When it becomes difficult to care for someone with Alzheimer's disease or dementia at home, you may want to consider memory care. Memory care is a form of residential long-term care that provides intensive, specialized care for people with memory issues.
Many assisted living facilities, continuing care retirement communities and nursing homes have special memory care “neighborhoods” for dementia patients. There are also stand-alone memory care facilities.
Memory care is designed to provide a safe, structured environment with set routines to lower stress for people with Alzheimer's or dementia. Caregivers and staff provide meals and help residents with personal care tasks, just like the staff at an assisted living facility, but they are also specially trained to deal with the unique issues that often arise as a result of dementia or Alzheimer's. They check in with residents more frequently and provide extra structure and support to help them navigate their day.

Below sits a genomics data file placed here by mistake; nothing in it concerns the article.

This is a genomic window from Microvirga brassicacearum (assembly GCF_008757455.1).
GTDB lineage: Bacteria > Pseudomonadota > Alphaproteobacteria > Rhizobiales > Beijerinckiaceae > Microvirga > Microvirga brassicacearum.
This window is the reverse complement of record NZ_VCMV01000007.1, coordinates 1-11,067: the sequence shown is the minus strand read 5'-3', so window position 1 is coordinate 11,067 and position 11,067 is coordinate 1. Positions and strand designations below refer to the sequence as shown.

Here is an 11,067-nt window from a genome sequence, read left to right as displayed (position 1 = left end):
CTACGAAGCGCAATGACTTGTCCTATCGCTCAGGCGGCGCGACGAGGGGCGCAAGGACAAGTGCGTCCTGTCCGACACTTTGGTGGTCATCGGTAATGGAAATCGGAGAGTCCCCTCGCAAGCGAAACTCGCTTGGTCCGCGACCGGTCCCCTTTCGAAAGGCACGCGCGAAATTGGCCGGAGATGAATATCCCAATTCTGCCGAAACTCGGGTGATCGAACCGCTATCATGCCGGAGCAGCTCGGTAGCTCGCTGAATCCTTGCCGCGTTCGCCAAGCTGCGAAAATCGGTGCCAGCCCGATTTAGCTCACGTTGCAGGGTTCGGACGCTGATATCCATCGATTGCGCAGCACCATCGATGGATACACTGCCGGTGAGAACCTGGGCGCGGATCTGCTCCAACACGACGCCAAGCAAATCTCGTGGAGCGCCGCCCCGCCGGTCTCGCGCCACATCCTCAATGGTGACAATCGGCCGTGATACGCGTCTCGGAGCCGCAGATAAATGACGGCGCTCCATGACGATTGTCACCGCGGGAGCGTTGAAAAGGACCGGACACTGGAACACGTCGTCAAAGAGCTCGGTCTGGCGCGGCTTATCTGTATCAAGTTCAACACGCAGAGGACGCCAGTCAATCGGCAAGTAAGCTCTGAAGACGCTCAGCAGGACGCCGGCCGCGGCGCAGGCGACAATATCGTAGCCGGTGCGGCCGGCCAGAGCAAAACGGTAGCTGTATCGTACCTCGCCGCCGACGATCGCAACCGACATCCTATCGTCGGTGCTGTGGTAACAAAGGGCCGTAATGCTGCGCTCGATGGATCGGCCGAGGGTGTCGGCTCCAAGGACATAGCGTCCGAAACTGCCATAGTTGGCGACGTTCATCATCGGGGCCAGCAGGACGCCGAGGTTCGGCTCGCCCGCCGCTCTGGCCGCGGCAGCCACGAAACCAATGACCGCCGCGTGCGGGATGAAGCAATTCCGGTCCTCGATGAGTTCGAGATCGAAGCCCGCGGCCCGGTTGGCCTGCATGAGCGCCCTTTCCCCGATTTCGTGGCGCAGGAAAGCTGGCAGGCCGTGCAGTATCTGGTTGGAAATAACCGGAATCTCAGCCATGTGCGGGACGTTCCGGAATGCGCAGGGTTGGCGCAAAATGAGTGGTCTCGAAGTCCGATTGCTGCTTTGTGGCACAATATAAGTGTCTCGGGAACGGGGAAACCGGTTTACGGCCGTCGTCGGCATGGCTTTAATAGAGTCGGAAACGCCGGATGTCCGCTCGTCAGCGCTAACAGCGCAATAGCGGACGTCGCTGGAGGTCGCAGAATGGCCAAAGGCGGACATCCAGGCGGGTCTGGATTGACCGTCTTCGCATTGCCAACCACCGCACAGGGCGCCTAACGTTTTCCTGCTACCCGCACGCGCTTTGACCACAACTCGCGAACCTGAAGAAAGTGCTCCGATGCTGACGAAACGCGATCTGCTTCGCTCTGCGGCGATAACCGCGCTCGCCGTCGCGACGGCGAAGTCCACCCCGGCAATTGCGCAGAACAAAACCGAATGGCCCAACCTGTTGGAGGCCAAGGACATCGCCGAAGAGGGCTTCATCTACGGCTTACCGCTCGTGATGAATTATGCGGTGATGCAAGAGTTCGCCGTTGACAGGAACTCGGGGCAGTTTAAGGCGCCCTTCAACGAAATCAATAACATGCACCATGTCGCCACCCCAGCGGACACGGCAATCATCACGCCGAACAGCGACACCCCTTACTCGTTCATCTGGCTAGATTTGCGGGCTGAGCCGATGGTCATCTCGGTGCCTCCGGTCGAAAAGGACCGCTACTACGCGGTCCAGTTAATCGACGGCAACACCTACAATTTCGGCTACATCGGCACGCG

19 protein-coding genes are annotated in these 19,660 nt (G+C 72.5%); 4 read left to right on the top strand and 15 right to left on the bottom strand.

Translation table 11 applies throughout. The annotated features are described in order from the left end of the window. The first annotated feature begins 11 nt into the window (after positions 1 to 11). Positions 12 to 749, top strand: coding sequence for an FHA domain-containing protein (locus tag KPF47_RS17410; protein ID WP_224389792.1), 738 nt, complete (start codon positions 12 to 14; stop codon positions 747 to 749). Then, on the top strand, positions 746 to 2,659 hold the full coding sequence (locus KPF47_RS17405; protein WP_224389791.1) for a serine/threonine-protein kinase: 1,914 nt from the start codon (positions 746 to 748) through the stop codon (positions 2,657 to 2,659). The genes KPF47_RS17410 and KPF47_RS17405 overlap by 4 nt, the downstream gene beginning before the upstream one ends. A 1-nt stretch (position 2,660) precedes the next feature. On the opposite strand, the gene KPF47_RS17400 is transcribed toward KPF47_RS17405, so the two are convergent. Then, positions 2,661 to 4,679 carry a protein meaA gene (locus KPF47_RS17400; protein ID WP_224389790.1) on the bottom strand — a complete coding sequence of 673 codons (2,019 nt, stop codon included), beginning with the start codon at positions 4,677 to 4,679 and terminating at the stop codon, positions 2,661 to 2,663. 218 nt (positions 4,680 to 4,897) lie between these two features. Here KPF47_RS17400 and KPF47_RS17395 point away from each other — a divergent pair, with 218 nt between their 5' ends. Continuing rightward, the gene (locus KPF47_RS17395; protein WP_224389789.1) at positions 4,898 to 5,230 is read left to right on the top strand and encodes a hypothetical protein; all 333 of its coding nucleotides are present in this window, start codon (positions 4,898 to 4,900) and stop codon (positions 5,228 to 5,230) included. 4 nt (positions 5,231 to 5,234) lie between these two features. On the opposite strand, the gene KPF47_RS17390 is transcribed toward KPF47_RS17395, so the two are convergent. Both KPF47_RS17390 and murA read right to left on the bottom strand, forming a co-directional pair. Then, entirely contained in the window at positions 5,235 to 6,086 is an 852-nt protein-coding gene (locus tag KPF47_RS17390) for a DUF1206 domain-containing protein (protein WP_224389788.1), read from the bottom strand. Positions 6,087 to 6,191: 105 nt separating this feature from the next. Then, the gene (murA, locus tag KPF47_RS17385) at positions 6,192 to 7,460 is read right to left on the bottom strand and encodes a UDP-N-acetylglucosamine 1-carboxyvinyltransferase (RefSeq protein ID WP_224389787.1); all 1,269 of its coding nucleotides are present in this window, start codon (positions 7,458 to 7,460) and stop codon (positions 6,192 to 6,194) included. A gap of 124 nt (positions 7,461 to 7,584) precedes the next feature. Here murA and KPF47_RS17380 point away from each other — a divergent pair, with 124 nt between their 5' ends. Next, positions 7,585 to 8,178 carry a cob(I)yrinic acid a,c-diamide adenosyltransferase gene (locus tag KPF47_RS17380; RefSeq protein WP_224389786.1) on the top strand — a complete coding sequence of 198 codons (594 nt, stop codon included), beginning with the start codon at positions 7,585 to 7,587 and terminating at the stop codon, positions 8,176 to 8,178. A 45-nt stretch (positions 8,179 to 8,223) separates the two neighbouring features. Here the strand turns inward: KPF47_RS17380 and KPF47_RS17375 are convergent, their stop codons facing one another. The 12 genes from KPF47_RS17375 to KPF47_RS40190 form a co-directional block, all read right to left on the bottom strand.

Because people with dementia are prone to wander (6 in 10 do so, according to the Alzheimer’s Association), memory care facilities have alarmed doors, elevators that require a code, and enclosed outdoor spaces to keep residents on site. Many offer tracking bracelets that give residents the freedom to explore but still allow staff to monitor their location. Activities are designed to improve cognitive function and engage residents at different stages of the disease.
Many facilities have struggled with staffing in the wake of the pandemic, and the quality of memory care units varies widely. It's important to visit and ask questions as you consider whether memory care is the right fit for your loved one.
Call A Caring Daughter.com advisor today at 602-783-9342 to receive your personal recommendations for Memory Care Communities in your area.